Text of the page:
In this book, thirteen leading scholars use new data to revise the image of ancient Maya civilization and create a new model of its collapse—a general model of sociopolitical collapse not limited to the cultural history of the Maya alone.
1983. N. Edmund Kelley
From 1971 to 1974, the School of American Research conducted a major multidisciplinary program of excavation and research at Arroyo Hondo Pueblo, one of the largest fourteenth-century Rio Grande sites. This first volume in the series covers the area’s topography, geology, soil, climate, hydrology, vegetation, and animal life.
2005. Edited by E. Wyllys Andrews and William L. Fash
This volume collects leading scholarship on one of the most important archaeological complexes in the ancient Maya world.
1997. Fred M. Blackburn and Ray A. Williamson
In this book, Fred M. Blackburn and Ray A. Williamson tell the two intertwined stories of the early archaeological expeditions into Grand Gulch and the Wetherill-Grand Gulch Research Project. In the process, they describe what we now know about Basketmaker culture and present a stirring plea for the preservation of our nation’s priceless archaeological heritage.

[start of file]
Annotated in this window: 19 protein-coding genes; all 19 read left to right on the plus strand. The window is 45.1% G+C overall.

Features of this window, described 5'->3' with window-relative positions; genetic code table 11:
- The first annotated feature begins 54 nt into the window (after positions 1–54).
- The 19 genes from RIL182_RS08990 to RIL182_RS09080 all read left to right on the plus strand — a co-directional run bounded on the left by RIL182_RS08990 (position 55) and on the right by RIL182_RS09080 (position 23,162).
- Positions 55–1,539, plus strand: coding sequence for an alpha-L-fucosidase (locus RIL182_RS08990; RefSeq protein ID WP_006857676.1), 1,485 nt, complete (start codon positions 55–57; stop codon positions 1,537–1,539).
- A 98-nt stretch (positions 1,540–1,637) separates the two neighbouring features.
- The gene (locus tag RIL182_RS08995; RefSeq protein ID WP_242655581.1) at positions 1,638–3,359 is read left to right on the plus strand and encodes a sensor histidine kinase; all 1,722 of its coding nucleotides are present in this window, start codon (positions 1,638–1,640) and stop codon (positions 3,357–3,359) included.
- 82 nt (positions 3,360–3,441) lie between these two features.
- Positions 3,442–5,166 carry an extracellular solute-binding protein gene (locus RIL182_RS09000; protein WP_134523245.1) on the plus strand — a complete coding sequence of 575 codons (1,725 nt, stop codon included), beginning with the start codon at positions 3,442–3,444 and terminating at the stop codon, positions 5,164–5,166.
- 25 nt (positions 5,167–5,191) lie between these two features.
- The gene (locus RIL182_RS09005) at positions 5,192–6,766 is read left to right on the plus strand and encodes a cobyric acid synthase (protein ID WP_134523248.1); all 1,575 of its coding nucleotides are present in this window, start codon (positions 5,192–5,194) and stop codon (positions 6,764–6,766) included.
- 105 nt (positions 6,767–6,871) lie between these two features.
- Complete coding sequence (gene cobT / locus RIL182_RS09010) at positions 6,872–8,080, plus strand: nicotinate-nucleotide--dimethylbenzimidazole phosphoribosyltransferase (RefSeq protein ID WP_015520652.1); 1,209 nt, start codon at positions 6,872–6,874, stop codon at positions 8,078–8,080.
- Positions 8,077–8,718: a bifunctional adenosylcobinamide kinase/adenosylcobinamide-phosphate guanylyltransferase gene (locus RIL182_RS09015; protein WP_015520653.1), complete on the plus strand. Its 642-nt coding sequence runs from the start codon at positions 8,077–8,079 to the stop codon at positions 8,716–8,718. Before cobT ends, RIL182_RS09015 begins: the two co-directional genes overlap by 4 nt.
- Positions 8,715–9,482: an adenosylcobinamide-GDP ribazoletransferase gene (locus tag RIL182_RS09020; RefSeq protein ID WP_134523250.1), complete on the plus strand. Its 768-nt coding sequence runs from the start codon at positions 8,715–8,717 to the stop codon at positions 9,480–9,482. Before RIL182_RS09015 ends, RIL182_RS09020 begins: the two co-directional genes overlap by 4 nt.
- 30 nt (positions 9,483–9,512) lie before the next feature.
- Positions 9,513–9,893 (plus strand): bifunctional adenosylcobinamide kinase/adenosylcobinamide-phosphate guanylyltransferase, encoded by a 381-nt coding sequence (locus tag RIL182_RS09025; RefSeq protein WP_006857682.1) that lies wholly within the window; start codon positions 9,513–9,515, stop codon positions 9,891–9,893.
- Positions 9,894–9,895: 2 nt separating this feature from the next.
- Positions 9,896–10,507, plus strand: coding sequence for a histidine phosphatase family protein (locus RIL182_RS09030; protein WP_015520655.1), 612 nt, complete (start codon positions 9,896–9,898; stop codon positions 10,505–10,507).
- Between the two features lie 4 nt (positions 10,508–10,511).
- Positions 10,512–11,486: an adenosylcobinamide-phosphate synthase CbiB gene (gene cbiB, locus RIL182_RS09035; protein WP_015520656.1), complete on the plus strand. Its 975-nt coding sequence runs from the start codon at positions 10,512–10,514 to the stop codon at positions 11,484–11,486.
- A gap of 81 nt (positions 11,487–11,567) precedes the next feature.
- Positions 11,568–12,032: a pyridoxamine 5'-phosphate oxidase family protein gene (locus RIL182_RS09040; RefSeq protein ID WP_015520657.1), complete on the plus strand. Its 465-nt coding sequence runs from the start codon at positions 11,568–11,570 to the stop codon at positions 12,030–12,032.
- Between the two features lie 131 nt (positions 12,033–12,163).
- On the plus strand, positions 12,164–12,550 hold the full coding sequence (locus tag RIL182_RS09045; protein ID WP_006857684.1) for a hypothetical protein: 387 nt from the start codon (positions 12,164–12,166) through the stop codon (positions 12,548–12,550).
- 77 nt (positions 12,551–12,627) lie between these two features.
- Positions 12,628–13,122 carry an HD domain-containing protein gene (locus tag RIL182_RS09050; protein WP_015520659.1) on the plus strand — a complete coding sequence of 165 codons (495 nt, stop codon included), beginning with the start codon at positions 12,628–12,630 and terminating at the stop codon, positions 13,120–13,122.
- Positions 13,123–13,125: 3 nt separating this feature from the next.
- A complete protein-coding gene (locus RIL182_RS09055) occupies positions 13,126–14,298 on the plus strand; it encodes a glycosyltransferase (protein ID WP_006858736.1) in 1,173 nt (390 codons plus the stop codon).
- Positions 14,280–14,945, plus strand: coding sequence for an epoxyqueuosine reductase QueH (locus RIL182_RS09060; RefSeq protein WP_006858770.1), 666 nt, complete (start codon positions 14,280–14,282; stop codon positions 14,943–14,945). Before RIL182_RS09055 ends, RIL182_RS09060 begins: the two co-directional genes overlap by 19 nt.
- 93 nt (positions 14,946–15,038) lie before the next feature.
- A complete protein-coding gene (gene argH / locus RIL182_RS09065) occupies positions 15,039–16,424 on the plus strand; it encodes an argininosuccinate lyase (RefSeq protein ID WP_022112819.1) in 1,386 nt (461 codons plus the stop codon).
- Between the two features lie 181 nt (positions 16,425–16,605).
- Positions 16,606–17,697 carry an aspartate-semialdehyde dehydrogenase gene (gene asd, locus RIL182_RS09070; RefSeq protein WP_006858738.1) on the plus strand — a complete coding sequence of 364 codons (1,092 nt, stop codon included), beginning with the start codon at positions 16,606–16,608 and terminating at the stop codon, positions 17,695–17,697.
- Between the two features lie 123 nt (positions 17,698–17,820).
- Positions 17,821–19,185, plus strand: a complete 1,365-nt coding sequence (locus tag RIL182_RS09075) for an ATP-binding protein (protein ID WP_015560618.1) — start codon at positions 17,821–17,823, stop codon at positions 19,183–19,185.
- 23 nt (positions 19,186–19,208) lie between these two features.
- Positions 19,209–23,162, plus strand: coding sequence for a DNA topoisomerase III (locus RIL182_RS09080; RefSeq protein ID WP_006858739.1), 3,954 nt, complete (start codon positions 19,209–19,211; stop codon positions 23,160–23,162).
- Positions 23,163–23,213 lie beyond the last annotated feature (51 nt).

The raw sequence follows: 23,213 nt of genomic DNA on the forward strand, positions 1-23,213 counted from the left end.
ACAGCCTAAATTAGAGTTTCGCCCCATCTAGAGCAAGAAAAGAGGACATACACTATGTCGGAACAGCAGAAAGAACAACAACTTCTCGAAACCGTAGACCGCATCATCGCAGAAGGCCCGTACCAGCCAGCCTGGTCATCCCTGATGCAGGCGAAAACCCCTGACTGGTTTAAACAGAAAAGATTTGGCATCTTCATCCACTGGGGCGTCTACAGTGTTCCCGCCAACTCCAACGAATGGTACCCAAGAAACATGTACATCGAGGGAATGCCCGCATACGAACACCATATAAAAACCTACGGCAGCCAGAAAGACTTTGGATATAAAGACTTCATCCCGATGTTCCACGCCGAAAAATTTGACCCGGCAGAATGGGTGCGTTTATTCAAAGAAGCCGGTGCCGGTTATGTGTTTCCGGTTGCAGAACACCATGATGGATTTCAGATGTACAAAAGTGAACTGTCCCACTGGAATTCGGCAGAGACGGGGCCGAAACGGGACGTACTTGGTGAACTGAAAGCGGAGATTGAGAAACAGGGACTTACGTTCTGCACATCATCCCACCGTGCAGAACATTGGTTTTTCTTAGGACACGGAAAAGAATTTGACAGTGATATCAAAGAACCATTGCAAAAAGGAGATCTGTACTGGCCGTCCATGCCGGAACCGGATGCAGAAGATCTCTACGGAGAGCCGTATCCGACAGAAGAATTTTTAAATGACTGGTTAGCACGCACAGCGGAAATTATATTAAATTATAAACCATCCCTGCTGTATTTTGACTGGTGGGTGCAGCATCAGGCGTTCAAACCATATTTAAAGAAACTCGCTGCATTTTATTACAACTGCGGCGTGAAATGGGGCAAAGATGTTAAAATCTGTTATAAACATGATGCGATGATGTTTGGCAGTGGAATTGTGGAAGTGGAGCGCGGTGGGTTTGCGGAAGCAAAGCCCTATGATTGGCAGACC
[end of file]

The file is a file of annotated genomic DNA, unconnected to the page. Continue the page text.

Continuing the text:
2015. Edited by Zoë Crossland and Rosemary A. Joyce
As bodies are revealed, so are hidden and often incommensurate understandings of the body after death. The theme of “disturbing bodies” has a double valence, evoking both the work that anthropologists do and also the ways in which the dead can, in turn, disturb the living through their material qualities, through dreams and other forms of presence, and through the political claims often articulated around them.
1989. Edited by Erik Trinkaus
This volume is a collection of essays identifying the current issues regarding the origins and emergence of a “modern” human biological and behavioral pattern from the earlier patterns inferred for late archaic humans.
2011. Edited by Matthew Liebmann and Melissa S. Murphy
The contributors to this volume reject the grand narrative that views this era as a clash of civilizations—a narrative produced centuries after the fact—to construct more comprehensive and complex social histories of Native American life after 1492 by employing the perspective of archaeology and focusing explicitly on the native side of the colonial equation.
2010. Edited by Kevin J. Vaughn, Jelmer W. Eerkens, and John Kantner